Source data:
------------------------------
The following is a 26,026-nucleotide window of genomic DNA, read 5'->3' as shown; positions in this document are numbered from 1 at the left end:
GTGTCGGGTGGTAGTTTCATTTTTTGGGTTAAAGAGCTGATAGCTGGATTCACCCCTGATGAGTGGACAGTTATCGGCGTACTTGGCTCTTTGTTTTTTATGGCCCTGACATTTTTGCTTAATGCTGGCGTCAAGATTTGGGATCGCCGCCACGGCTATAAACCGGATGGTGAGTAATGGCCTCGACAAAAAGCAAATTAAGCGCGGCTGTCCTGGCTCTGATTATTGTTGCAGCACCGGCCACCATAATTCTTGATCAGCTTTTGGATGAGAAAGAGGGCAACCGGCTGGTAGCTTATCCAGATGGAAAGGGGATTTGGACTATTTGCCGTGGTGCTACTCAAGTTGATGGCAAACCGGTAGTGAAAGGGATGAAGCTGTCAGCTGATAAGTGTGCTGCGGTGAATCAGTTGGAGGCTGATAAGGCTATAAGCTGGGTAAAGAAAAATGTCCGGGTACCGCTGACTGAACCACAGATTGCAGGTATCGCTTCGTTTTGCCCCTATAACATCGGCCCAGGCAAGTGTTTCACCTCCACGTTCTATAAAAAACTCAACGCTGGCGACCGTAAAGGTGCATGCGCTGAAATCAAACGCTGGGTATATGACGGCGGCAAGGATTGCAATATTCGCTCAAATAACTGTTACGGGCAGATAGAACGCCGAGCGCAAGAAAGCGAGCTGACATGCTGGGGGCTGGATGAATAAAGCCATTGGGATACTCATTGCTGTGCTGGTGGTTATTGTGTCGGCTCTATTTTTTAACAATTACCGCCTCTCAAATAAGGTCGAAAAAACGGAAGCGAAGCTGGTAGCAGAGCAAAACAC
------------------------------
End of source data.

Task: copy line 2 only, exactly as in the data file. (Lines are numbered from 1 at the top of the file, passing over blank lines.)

GTGTCGGGTGGTAGTTTCATTTTTTGGGTTAAAGAGCTGATAGCTGGATTCACCCCTGATGAGTGGACAGTTATCGGCGTACTTGGCTCTTTGTTTTTTATGGCCCTGACATTTTTGCTTAATGCTGGCGTCAAGATTTGGGATCGCCGCCACGGCTATAAACCGGATGGTGAGTAATGGCCTCGACAAAAAGCAAATTAAGCGCGGCTGTCCTGGCTCTGATTATTGTTGCAGCACCGGCCACCATAATTCTTGATCAGCTTTTGGATGAGAAAGAGGGCAACCGGCTGGTAGCTTATCCAGATGGAAAGGGGATTTGGACTATTTGCCGTGGTGCTACTCAAGTTGATGGCAAACCGGTAGTGAAAGGGATGAAGCTGTCAGCTGATAAGTGTGCTGCGGTGAATCAGTTGGAGGCTGATAAGGCTATAAGCTGGGTAAAGAAAAATGTCCGGGTACCGCTGACTGAACCACAGATTGCAGGTATCGCTTCGTTTTGCCCCTATAACATCGGCCCAGGCAAGTGTTTCACCTCCACGTTCTATAAAAAACTCAACGCTGGCGACCGTAAAGGTGCATGCGCTGAAATCAAACGCTGGGTATATGACGGCGGCAAGGATTGCAATATTCGCTCAAATAACTGTTACGGGCAGATAGAACGCCGAGCGCAAGAAAGCGAGCTGACATGCTGGGGGCTGGATGAATAAAGCCATTGGGATACTCATTGCTGTGCTGGTGGTTATTGTGTCGGCTCTATTTTTTAACAATTACCGCCTCTCAAATAAGGTCGAAAAAACGGAAGCGAAGCTGGTAGCAGAGCAAAACAC